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Strawberry Orange Banana Lime Leaf Slate Sky Blueberry Grape Watermelon Chocolate Marble

Mike Adams

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  • Gender
    Male
  • Location
    Woking

Previous Fields

  • Occupation
    Engineer
  • Boat Name
    White Heather
  • Boat Location
    Woking/Brinklow

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  1. You can get new aluminium framed windows which would be the best solution but I think you are looking at several thousand to replace them all. I don't know about the state of the rest of the boat but those old dutch cruisers were usually built with quite thin steel (4mm) and if not well maintained can have some issues.
  2. I hope you are correct. I think at 700rpm the prop will only absorb 0.75KW if it takes 6KW to turn it at 1650rpm. Maybe the one horse is enough! It always used to be.
  3. Try Karndean Palio click. It has all the advantages of karndean but you can lift it up if you need to. Used it several times and is totaly plastic and hardwearing.
  4. These are typical dutch boat windows held in by a rubber seal just like a car. I would take one window out (the worst one) and you may not find the rust is as bad as you think it just pushes the rubber seal away from the surface and you get leaks. Take the window out and clean back to bear metal and prime it well (several coats). Once you have taken the rubber seal out you will find a lot of rust in the groove. If you want to reuse the rubbers you need to get all of it out. Better if you can find new rubbers. Because of the pits left by the rust you will have to reseal between the rubbers and the metal using something like sikaflex ebt. Might not cost you more than a few quid.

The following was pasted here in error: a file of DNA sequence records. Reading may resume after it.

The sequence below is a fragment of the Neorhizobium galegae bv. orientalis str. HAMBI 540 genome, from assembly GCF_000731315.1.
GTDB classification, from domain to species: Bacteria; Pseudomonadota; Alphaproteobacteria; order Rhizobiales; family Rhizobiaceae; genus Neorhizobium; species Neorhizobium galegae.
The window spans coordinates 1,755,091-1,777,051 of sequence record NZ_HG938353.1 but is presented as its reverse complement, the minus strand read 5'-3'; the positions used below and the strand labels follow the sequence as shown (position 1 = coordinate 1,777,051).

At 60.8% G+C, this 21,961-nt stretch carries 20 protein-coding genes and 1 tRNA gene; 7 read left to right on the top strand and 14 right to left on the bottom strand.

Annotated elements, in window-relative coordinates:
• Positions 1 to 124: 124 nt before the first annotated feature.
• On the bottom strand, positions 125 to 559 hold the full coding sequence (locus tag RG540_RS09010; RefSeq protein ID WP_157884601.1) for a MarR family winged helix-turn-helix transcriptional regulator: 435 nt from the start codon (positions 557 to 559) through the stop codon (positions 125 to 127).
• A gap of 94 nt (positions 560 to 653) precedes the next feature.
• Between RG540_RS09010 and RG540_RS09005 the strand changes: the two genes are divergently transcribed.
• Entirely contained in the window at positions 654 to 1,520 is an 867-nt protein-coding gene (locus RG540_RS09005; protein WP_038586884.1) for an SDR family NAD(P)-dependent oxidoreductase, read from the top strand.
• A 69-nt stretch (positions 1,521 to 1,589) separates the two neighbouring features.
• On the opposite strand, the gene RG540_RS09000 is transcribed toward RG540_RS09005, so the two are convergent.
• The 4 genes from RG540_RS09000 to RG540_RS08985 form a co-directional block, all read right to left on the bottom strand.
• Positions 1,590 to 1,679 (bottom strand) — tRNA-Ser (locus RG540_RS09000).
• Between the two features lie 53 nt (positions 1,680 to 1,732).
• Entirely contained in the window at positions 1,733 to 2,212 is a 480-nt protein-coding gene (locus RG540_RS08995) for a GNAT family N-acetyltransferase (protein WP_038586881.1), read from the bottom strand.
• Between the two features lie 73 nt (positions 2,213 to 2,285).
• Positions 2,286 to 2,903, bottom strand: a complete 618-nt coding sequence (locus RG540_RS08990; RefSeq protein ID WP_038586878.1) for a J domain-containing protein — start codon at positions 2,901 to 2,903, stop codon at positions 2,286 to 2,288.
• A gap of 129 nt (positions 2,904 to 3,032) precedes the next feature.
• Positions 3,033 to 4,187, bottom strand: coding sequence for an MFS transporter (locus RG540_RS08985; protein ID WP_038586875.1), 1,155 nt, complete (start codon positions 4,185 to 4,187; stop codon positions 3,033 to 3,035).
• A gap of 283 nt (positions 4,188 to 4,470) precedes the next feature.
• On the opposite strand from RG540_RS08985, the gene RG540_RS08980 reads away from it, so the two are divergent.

5. Interesting point about altitude. As the system is pressurised to 15psi (I think) would it make any difference in Standedge? I was thinking about that one but I assume the cap works on absolute rather than differential pressure.